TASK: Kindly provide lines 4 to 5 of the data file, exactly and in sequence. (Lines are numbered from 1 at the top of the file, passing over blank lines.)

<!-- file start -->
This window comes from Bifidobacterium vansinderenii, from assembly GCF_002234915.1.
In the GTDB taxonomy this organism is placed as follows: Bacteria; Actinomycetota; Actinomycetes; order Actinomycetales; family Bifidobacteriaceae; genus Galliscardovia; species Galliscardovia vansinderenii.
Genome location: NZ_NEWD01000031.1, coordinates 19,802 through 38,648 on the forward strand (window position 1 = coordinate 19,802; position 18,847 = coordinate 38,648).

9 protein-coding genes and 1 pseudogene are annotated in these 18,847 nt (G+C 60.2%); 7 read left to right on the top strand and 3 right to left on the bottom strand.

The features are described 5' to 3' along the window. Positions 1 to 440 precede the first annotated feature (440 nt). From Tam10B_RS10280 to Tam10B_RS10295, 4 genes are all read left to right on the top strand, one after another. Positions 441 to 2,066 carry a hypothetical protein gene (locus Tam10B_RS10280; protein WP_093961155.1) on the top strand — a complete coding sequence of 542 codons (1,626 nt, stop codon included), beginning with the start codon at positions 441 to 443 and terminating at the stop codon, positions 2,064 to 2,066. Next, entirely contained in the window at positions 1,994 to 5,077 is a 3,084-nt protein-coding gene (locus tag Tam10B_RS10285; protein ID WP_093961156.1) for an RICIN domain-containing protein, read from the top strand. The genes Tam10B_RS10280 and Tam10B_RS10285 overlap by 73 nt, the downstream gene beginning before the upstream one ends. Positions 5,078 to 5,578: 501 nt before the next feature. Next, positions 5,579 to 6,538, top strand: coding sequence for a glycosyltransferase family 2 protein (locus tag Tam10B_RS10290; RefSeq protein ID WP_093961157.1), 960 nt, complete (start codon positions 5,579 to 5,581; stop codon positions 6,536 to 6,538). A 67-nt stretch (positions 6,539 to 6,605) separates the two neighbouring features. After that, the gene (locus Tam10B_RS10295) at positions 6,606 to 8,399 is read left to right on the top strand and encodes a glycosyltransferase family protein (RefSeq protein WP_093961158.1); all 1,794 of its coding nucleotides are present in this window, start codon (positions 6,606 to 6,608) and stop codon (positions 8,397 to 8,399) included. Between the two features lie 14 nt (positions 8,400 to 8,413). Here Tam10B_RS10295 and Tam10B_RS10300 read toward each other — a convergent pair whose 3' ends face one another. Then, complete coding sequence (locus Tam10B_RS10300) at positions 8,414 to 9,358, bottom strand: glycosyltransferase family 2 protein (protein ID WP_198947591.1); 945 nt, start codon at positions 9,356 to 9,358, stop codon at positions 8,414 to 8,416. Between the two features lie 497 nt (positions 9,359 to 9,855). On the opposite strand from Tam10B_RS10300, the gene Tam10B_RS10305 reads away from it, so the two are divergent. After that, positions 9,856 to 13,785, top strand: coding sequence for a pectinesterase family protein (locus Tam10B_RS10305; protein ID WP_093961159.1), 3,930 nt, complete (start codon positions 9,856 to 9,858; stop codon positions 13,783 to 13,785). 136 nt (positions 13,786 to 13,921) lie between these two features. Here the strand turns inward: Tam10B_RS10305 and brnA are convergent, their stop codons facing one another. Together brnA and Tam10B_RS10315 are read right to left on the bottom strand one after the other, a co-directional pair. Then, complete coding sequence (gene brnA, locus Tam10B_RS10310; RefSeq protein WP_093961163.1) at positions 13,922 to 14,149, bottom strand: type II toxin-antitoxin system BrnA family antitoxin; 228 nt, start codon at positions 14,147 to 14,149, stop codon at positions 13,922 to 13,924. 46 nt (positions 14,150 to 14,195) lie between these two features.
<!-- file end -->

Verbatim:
9 protein-coding genes and 1 pseudogene are annotated in these 18,847 nt (G+C 60.2%); 7 read left to right on the top strand and 3 right to left on the bottom strand.

The features are described 5' to 3' along the window. Positions 1 to 440 precede the first annotated feature (440 nt). From Tam10B_RS10280 to Tam10B_RS10295, 4 genes are all read left to right on the top strand, one after another. Positions 441 to 2,066 carry a hypothetical protein gene (locus Tam10B_RS10280; protein WP_093961155.1) on the top strand — a complete coding sequence of 542 codons (1,626 nt, stop codon included), beginning with the start codon at positions 441 to 443 and terminating at the stop codon, positions 2,064 to 2,066. Next, entirely contained in the window at positions 1,994 to 5,077 is a 3,084-nt protein-coding gene (locus tag Tam10B_RS10285; protein ID WP_093961156.1) for an RICIN domain-containing protein, read from the top strand. The genes Tam10B_RS10280 and Tam10B_RS10285 overlap by 73 nt, the downstream gene beginning before the upstream one ends. Positions 5,078 to 5,578: 501 nt before the next feature. Next, positions 5,579 to 6,538, top strand: coding sequence for a glycosyltransferase family 2 protein (locus tag Tam10B_RS10290; RefSeq protein ID WP_093961157.1), 960 nt, complete (start codon positions 5,579 to 5,581; stop codon positions 6,536 to 6,538). A 67-nt stretch (positions 6,539 to 6,605) separates the two neighbouring features. After that, the gene (locus Tam10B_RS10295) at positions 6,606 to 8,399 is read left to right on the top strand and encodes a glycosyltransferase family protein (RefSeq protein WP_093961158.1); all 1,794 of its coding nucleotides are present in this window, start codon (positions 6,606 to 6,608) and stop codon (positions 8,397 to 8,399) included. Between the two features lie 14 nt (positions 8,400 to 8,413). Here Tam10B_RS10295 and Tam10B_RS10300 read toward each other — a convergent pair whose 3' ends face one another. Then, complete coding sequence (locus Tam10B_RS10300) at positions 8,414 to 9,358, bottom strand: glycosyltransferase family 2 protein (protein ID WP_198947591.1); 945 nt, start codon at positions 9,356 to 9,358, stop codon at positions 8,414 to 8,416. Between the two features lie 497 nt (positions 9,359 to 9,855). On the opposite strand from Tam10B_RS10300, the gene Tam10B_RS10305 reads away from it, so the two are divergent. After that, positions 9,856 to 13,785, top strand: coding sequence for a pectinesterase family protein (locus Tam10B_RS10305; protein ID WP_093961159.1), 3,930 nt, complete (start codon positions 9,856 to 9,858; stop codon positions 13,783 to 13,785). 136 nt (positions 13,786 to 13,921) lie between these two features. Here the strand turns inward: Tam10B_RS10305 and brnA are convergent, their stop codons facing one another. Together brnA and Tam10B_RS10315 are read right to left on the bottom strand one after the other, a co-directional pair. Then, complete coding sequence (gene brnA, locus Tam10B_RS10310; RefSeq protein WP_093961163.1) at positions 13,922 to 14,149, bottom strand: type II toxin-antitoxin system BrnA family antitoxin; 228 nt, start codon at positions 14,147 to 14,149, stop codon at positions 13,922 to 13,924. 46 nt (positions 14,150 to 14,195) lie between these two features.